The probability that I happened to be born in the greatest country on Earth -- or, even more so, the greatest country ever to exist on Earth in all of human history -- is minute. Isn't it far more likely that I believe this because I was taught to, rather than because it's true?

But the desire to believe something is a powerful force, and this belief is thus extremely widespread.  Still, it's not a particularly appealing trait for an individual to run around hailing themselves "the greatest in the world," so it becomes perfectly acceptable -- mandatory even -- to nationalize this sentiment: "my country, the United States, is the greatest country in the world," and thus -- to use Benen's description of Obama's mindset -- "the United States isn't like other countries; ours is a country with unique power, responsibilities, and moral obligations" (This is not a question of whether one finds things to admire in America; just as one can appreciate one's own strengths without believing one is The Greatest in the World, one can appreciate attributes of American political life -- its domestic protections of free speech and press rights, its relatively integrated racial and ethnic diversity, its class mobility (as evidenced by two of the last three Presidents), its social progress -- without believing it to be The Greatest).

Exceptionalism can, of course, take different forms and result in different consequences. Notwithstanding Kristol's ecstacy over Obama's speech, Serwer insists that Obama's version of exceptionalism is different than the American Right's:



Conservatives seem to believe that American Exceptionalism justifies America doing whatever it wants in the world. By contrast, Obama — at least rhetorically — emphasizes that being exceptional is a standard to meet, not a license for America to capriciously enforce its will upon others. Where conservatives sometimes refuse to acknowledge that there are limits to American power, Obama acknowledged: "The United States will not be able to dictate the pace and scope of this change. Only the people of the region can do that."

That overstates the difference. The reality is that Bush never really acted alone; his attack on Iraq was joined by an international coalition larger than the one participating in Obama's war humanitarian intervention in Libya, and the last time I checked, Obama had no multilateral coalition or U.N. approval for his relentless drone attacks in Pakistan or covert bombings in Yemen. Stephen Walt argues, persuasively I think, that the only real difference between neocons and liberal interventionists is that the latter insist on legitimizing their wars through the U.N. while the former don't care to. But let's grant that there are some meaningful differences in how the Democratic and GOP versions of exceptionalism manifest.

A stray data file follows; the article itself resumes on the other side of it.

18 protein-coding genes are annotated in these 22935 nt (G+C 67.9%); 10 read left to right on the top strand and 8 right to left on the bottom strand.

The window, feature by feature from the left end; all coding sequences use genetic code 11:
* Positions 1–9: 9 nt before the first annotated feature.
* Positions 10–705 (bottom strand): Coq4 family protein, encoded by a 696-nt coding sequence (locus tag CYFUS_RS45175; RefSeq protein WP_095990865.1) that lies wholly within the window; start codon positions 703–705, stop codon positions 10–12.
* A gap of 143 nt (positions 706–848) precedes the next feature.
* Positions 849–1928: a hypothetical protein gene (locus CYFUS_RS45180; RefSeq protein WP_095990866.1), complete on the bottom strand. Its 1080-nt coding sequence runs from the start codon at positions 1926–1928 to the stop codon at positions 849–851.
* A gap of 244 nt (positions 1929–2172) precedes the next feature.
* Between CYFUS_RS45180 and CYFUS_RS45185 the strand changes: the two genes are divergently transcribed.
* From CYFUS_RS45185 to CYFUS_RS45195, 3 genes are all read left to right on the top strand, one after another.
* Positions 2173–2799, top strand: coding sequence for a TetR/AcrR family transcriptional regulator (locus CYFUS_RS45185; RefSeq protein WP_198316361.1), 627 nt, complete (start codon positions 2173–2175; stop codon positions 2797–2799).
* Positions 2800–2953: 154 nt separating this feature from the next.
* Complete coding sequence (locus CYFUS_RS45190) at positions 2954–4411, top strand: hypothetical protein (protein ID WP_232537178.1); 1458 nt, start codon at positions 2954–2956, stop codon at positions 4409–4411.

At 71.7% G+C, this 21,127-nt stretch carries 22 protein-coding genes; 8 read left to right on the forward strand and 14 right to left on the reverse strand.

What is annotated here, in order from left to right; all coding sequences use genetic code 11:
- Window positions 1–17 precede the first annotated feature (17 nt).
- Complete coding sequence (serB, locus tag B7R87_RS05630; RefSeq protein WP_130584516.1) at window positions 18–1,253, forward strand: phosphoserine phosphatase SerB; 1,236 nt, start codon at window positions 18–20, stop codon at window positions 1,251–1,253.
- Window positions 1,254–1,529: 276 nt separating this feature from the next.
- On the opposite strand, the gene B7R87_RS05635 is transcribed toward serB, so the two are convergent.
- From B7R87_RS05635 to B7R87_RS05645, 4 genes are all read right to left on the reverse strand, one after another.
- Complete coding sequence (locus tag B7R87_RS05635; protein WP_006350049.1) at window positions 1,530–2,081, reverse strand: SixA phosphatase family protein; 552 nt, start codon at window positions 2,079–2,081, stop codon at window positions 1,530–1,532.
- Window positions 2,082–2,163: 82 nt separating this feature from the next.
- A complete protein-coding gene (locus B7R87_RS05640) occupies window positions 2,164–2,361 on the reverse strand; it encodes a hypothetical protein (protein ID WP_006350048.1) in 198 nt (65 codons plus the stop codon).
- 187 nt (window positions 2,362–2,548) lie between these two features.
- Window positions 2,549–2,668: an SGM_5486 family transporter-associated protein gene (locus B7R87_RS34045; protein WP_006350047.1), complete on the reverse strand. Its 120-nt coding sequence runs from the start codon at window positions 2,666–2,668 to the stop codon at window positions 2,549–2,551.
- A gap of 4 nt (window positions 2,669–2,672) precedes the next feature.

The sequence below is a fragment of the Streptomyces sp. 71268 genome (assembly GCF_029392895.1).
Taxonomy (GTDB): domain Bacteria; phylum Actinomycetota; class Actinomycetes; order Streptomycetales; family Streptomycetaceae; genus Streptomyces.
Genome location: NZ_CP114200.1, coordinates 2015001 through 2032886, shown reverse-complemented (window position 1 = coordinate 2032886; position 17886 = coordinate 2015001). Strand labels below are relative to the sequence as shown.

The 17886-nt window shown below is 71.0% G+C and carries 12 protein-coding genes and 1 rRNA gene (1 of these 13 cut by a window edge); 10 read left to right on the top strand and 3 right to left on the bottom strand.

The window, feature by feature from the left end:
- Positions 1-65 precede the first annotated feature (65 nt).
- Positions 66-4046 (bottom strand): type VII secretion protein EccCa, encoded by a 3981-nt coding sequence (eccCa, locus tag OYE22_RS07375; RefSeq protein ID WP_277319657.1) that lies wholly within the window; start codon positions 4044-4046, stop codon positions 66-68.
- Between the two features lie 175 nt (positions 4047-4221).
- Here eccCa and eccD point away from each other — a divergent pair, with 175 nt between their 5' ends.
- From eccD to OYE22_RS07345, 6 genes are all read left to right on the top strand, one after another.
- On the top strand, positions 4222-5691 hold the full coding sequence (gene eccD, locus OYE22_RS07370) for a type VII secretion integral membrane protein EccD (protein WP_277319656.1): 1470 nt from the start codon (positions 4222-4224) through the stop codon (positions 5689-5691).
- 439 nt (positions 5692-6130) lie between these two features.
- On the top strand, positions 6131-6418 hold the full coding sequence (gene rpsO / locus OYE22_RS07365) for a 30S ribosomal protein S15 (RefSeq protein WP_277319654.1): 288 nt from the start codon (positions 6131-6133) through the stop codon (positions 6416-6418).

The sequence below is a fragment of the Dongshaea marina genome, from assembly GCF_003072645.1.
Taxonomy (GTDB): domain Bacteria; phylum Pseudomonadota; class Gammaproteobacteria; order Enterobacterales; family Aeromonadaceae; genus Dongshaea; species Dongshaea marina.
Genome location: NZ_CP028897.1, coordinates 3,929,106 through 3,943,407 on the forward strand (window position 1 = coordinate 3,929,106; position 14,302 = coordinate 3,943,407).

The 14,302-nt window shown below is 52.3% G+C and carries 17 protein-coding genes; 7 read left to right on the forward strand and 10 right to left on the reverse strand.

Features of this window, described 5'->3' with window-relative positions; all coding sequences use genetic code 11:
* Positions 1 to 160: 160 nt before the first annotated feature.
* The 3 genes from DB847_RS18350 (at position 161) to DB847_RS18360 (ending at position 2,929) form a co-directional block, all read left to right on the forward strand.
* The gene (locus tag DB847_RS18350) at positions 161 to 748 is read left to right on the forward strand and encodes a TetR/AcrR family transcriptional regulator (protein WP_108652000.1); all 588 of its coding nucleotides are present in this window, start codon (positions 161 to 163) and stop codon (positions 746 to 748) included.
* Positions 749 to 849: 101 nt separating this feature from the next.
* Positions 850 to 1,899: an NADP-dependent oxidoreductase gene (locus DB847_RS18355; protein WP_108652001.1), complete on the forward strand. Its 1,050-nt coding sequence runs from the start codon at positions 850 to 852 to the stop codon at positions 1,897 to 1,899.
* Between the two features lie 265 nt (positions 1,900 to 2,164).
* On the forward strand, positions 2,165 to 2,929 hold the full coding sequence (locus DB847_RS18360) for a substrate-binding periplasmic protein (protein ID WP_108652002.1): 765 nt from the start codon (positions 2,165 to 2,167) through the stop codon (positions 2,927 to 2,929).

The fact remains that declaring yourself special, superior and/or exceptional -- and believing that to be true, and, especially, acting on that belief -- has serious consequences. It can (and usually does) mean that the same standards of judgment aren't applied to your acts as are applied to everyone else's (when you do X, it's justified, but when they do, it isn't). It means that you're entitled (or obligated) to do things that nobody else is entitled or obligated to do (does anyone doubt that the self-perceived superiority and self-arrogated entitlements of Wall Street tycoons is what lead them to believe they can act without constraints?). It means that no matter how many bad things you do in the world, it doesn't ever reflect on who you are, because you're inherently exceptional and thus driven by good motives. And it probably means -- at least as it expresses itself in the American form -- that you'll find yourself in a posture of endless war, because your "unique power, responsibilities, and moral obligations" will always find causes and justifications for new conflicts.

It's a nice political point on the President's behalf to insist that he has proven his belief in American exceptionalism. That insulates him from a political vulnerability (i.e., from the perception that he rejects a widely held view), which is nice if politically defending the President is an important goal for you. But the harder -- and far more important -- question is whether this American exceptionalism that you attribute to him is actually true, whether it's well-grounded, and whether it should serve as a premise for our actions in the world.

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For those in Boston and/or Providence, I'll be speaking next week at Harvard, Brown and the National Conference on Media Reform. Details on those events -- and other appearances in April -- are here.

Glenn Greenwald